AKA: When is a discount not a discount?
AAKA: Trouble at the bowser.
Here’s another Australian word we’ve got that you haven’t. Well, you do have the word, but not in the way that we mean it here in Australia.
The word can mean a generic name for a tanker.
For most kids, and for some adults too, Bowser is the main villain in the ‘Mario’ video games. Here in Australia, it means a fuel dispenser, or in other words, a petrol pump.
There always seems to be “trouble at the bowser” here in Australia. I think it’s part of the rollercoasters price system that I explained in my original post two and a half years ago about the cost of petrol here.
This time, the trouble was that petrol became rather expensive around Christmas. But don’t worry, Coles and Woolworths to the rescue.
I’ve mentioned Coles and Woolworths before in my post called Where’s All My Money Gone? They are the two major supermarket chains here in Australia and they have both always run a promotion where, if you spend more than $30 in the store, you get 4 cents per litre off of petrol you buy from their petrol stations.
Coles has done a deal with Shell and sells petrol through Coles Express. Woolworths has an arrangement with Caltex, Australia’s leading oil refining.
Well, leading up to Christmas, a time where petrol was going to get expensive and supermarket shoppers fill their trolleys to the brim, these kindly supermarket chains increased their petrol discount to 8 cents per litre.
8 cents off! Fantastic!
Given that these two companies are major petrol retailers here in Australia, you would think they could negotiate a great deal when buying their petrol. Now they are going to give 8 cents per litre off?
Surely they would be selling the cheapest petrol in town!
Where I live, if I drive towards the city, I pass three petrol stations within just a few kilometres of each other. First I pass Caltex…..
Then I drive past a small independent petrol station run by a company called Freedom Fuels. They’ve not been going very long; according to their website they started with 11 retail sites and about 50 employees in 2000.
Today they have 57 outlets. This was the price of petrol in the one that I drive past. They don’t have 8 cent discount coupons, they don’t have any supermarkets, but they will give you a discount of four cents per litre if you put more than 40 litres in when you fill up.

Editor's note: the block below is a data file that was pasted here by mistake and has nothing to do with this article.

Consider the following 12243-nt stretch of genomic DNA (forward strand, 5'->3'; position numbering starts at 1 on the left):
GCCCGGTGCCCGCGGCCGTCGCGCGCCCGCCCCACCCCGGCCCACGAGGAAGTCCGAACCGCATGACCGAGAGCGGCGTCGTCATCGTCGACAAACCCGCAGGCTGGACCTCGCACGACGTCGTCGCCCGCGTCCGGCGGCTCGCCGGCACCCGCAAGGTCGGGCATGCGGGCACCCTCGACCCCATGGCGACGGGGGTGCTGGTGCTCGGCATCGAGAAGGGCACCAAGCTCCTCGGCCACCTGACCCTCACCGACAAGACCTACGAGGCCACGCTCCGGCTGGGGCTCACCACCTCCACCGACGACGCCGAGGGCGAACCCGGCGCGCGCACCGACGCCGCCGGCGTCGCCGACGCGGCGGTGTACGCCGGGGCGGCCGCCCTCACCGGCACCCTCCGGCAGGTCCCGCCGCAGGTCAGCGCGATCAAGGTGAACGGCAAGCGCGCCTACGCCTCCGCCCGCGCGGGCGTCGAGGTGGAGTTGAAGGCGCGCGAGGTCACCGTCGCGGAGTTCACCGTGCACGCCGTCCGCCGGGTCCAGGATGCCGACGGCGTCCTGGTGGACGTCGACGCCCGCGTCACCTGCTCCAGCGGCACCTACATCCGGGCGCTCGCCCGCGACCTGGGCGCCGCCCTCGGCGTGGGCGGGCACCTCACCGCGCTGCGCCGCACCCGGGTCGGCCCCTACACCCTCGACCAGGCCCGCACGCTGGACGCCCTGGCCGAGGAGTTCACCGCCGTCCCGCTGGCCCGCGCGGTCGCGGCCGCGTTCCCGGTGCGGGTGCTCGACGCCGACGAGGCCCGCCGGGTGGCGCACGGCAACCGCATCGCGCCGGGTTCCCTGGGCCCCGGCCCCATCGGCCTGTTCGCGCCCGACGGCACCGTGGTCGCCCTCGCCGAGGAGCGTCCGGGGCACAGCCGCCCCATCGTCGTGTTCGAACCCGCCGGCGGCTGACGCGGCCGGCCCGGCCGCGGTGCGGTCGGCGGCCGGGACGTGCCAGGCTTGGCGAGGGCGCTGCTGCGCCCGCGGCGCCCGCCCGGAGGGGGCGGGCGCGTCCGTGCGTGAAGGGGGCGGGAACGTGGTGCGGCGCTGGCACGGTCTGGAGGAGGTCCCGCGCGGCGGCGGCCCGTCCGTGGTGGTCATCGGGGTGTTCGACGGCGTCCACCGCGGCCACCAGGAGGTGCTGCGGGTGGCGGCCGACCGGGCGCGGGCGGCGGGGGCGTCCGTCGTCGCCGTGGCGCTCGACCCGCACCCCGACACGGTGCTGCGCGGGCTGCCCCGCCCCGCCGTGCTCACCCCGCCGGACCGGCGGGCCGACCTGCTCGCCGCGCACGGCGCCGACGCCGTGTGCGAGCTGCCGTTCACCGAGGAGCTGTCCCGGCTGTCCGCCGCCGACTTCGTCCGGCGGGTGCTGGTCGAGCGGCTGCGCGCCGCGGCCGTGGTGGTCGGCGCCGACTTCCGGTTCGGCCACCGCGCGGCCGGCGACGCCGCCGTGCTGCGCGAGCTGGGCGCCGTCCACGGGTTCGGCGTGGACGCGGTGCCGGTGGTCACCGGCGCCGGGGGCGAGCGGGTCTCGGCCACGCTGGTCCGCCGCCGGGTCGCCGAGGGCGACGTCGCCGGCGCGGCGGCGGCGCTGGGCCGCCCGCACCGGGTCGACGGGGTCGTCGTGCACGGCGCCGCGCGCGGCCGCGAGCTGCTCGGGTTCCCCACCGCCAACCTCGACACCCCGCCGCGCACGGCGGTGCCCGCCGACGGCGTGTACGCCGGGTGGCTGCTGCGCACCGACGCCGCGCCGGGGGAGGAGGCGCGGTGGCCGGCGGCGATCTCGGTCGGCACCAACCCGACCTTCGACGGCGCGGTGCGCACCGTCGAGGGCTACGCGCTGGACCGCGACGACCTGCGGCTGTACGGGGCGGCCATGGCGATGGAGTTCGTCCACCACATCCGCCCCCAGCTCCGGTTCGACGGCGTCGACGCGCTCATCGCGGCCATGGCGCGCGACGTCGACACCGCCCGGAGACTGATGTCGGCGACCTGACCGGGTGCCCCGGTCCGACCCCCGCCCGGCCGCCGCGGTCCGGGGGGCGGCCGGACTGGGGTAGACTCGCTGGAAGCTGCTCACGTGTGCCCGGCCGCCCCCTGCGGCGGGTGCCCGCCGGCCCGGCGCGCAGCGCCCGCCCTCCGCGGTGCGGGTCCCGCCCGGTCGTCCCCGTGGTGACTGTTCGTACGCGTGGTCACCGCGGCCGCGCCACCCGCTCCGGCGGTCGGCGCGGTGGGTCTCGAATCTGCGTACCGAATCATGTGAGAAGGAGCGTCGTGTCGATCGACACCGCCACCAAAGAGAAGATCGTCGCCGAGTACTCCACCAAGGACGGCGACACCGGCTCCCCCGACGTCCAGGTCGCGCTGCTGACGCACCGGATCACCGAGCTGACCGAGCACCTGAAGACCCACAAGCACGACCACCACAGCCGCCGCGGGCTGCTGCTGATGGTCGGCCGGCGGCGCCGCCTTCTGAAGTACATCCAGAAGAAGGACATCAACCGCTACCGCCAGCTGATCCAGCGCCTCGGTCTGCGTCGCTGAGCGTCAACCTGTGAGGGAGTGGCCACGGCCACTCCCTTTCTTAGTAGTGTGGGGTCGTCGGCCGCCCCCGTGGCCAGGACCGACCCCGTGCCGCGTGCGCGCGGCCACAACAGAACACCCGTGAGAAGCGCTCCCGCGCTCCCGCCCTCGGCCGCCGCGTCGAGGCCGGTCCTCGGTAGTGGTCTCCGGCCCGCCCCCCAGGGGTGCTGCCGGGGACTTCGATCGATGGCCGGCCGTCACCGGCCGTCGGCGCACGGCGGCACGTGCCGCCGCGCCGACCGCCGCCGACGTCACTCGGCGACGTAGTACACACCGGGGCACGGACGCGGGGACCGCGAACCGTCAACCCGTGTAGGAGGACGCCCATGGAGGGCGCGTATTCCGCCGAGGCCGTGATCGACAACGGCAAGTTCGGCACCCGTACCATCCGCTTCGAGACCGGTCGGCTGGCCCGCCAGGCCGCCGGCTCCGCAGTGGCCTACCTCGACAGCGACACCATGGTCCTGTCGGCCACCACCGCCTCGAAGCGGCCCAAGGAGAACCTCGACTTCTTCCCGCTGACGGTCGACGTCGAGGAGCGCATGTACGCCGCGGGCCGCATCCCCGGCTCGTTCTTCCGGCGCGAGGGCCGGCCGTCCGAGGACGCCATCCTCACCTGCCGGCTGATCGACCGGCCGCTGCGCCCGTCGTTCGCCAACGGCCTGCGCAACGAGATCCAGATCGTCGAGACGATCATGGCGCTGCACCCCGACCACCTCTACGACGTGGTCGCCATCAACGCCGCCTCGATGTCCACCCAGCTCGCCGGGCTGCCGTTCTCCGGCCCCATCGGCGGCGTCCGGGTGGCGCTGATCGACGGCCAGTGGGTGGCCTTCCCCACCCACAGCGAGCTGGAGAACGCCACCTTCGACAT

- Coles $1.39.9
- Woolworths $1.39.9
- Freedom Fuels $1.30.7
Hmm. So let me get this straight. Coles/Shell and Woolworths/Caltex can’t sell petrol cheaper than a little-known independent company called Freedom Fuels, even after deducting 8 cents per litre?
Does anybody else smell a rat?
So, when is a discount not a discount?
Here’s another example so you can work out the answer to that question yourself.
The Coles Group own a couple of bottle shops, or off-licences as they are known in the UK. One is called Liquorland and the other is called 1st Choice.
1st Choice sells my wife’s favourite bottle of wine for $8, but they always give you a 5% discount if you buy six or more.
Price of wine = $7.60.
Liquorland occasionally runs a special offer giving 20% discount when you buy six bottles or more. The price of my wife’s favourite bottle of wine there is $10.
Price of wine = $8.00.
Yet, let remind you again, the Coles Group owns both of these bottle shops.
I’m pretty sure I know when the discount is not a discount, you probably do too now as well.
Petrol price comparison with the UK.
For those who like to know, the current average price of unleaded petrol in the UK is about £1.32. With the current exchange rate being around 1.51 Aussie dollars to the British pound, that means petrol in the UK is about $2 a litre. So it’s a good 50% dearer in the UK than it is here.
So, I won’t be buying my petrol from the UK, I’ll stick to Freedom Fuels.